Yesterday I was the guest of a relative at the swankiest private course in town. I get to play there perhaps once per year and always look forward to it. I don’t typically play well there and I’m not a big fan of the architecture of the course. Maybe if I played better there I’d be a fan of the course design, but that’s a discussion for another day.
My cart partner was a 2nd cousin, a solid 9-handicap who hits the ball quite well. Unfortunately this poor chap is cursed with the yips.
What is the yips?
Yips or the yips is the apparent loss of fine motor skills without apparent explanation, in one of a number of different sports. The technical term is focal dystonia.
What this translates into for golf is the inability for the golfer to control the putter, especially on short putts.
It was very difficult to watch my 2nd cousin putt. Even if he was putting for birdie from five feet, he would three putt. The first putt would miss by a foot or so, and he would badly miss the one-footer. On one hole he actually double-hit a two foot putt. I’ve never seen anyone double-hit a putt and I hope I never see it again!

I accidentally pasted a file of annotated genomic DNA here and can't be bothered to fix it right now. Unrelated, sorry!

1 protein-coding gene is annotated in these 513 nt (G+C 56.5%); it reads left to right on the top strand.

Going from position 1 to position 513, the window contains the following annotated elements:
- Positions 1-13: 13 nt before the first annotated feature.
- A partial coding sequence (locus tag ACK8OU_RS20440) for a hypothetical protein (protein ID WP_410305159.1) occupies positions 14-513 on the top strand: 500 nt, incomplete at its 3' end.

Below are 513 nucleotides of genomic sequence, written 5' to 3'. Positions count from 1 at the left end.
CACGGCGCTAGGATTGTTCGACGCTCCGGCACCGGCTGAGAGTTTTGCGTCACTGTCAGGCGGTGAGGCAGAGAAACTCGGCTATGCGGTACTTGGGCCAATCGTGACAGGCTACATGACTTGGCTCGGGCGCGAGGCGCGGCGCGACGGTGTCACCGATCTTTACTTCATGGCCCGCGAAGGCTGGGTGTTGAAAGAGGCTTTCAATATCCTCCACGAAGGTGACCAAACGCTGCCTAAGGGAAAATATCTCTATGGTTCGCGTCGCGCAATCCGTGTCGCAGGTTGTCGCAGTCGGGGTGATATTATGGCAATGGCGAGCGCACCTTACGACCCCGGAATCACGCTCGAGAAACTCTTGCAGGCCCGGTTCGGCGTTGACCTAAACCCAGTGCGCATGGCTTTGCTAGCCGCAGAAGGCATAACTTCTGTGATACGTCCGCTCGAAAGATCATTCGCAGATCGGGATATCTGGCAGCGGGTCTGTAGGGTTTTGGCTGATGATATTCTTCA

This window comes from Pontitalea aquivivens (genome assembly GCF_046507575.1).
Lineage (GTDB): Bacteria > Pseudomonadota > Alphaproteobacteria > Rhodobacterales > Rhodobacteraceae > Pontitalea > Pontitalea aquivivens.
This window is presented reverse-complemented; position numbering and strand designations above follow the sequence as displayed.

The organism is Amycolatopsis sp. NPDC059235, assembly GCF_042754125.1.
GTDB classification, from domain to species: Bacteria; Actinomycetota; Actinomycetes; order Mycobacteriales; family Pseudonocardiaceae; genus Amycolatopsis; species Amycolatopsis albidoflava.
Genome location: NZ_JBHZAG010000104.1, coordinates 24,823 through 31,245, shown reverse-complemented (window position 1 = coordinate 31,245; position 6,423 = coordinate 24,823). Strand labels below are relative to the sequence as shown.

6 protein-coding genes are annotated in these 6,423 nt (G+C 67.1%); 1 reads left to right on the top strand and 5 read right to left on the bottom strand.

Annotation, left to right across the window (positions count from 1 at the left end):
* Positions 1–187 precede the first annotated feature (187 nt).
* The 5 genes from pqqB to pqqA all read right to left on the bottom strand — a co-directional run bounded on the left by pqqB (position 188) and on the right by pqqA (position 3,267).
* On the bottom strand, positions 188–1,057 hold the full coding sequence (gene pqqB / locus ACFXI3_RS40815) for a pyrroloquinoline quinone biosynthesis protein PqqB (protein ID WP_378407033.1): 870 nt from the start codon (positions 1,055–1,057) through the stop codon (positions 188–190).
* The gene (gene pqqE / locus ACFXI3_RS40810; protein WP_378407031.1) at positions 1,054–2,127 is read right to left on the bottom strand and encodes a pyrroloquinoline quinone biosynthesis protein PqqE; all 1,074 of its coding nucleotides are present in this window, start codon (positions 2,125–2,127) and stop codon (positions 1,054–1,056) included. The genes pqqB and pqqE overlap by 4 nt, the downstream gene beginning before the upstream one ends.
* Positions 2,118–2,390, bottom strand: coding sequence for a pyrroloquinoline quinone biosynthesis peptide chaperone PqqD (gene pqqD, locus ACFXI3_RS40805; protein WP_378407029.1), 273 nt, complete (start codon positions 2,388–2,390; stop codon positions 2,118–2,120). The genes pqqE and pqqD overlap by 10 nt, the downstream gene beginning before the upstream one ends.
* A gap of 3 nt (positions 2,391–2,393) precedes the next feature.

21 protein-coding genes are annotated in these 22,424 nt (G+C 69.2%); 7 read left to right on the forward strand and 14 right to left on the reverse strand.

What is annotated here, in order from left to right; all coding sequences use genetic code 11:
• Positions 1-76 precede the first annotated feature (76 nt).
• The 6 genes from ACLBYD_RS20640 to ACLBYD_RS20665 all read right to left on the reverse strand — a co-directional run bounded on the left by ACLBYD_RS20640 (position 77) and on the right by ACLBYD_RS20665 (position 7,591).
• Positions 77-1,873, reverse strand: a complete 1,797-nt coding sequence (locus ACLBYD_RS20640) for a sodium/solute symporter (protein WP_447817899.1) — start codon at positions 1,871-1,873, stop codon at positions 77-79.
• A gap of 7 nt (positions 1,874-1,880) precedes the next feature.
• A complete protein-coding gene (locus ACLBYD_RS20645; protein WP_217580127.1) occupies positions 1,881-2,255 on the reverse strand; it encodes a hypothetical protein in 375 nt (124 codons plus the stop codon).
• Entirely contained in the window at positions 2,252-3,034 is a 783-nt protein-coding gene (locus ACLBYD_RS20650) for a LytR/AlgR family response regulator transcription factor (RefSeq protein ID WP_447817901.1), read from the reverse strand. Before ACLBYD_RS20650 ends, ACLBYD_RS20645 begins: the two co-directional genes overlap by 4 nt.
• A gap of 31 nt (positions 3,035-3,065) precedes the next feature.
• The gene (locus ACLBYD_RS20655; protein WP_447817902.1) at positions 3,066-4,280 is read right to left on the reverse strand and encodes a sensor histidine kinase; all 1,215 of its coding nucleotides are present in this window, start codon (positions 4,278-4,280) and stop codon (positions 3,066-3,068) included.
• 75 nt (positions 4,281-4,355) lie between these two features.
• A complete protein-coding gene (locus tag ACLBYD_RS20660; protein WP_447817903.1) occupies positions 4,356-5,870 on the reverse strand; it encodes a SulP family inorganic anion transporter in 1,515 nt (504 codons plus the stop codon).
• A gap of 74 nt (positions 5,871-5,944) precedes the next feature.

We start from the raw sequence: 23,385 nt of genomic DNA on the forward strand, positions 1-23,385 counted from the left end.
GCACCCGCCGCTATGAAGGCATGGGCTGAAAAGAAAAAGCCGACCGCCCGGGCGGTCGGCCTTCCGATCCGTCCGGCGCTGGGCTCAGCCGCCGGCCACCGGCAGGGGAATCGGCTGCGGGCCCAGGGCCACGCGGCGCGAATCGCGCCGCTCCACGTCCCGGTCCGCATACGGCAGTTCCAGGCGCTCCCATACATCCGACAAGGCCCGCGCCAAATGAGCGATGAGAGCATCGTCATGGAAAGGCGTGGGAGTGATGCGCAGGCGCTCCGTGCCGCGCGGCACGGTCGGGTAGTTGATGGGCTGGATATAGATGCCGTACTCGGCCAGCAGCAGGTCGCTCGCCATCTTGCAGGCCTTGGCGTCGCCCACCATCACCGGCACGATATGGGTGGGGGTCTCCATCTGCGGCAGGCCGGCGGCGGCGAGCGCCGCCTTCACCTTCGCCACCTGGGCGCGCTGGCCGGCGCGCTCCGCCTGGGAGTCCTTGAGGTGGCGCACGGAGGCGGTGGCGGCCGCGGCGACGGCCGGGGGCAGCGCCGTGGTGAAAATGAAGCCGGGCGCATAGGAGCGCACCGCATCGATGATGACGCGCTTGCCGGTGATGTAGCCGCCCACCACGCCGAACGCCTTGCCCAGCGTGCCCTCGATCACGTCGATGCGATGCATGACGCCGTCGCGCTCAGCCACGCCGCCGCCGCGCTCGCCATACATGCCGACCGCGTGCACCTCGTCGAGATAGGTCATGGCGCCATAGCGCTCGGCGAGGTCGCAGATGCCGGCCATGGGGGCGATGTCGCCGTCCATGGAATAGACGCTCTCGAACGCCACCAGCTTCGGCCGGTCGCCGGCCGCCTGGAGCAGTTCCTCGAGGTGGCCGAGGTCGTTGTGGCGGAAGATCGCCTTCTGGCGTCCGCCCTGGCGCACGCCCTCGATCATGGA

Eventually the group was giving him putts, saying “that’s good” in order to not have to watch him miss putts that were even under 10 inches.
He asked me for advice and the best I could come up with was to swing the putter with his shoulders, keeping the hands and wrists quiet. It seemed his hands and wrists would twerk, jerk, flip, and spazz out on those short putts. Either the advice didn’t work, or he chose not to try it during the round as the yips and putt problems lasted all day.
I thought perhaps I had the chip-yips because my short game is so bad. I realized that I don’t have the chip-yips after yesterday. I’m actually in control of my shots. I hit the chips and pitches solid and crisp, as I intend. My issue is not having a feel for distance control.
I feel bad for ANYONE who has the yips. This is the first time I have witnessed the yips. I’ve heard about it before, but seeing it in person left me (as they say in the UK) gobsmacked.
By popular demand I’m posting the official “what’s in the bag” for my 2014 club championship at Sandy, Utah’s splendid River Oaks Golf Club. It took me a while to get the photo because I needed it to be “official,” thus having the Golf WRX watermark on it. The photogs at WRX are so busy shooting every golf club and golf bag on the planet and putting their watermarks on them, that it took me a while to get this photo. As you can see, this photo is true and authentic since it has that WRX watermark. Enough about high end photography and on to the meat of this journalistic brilliance.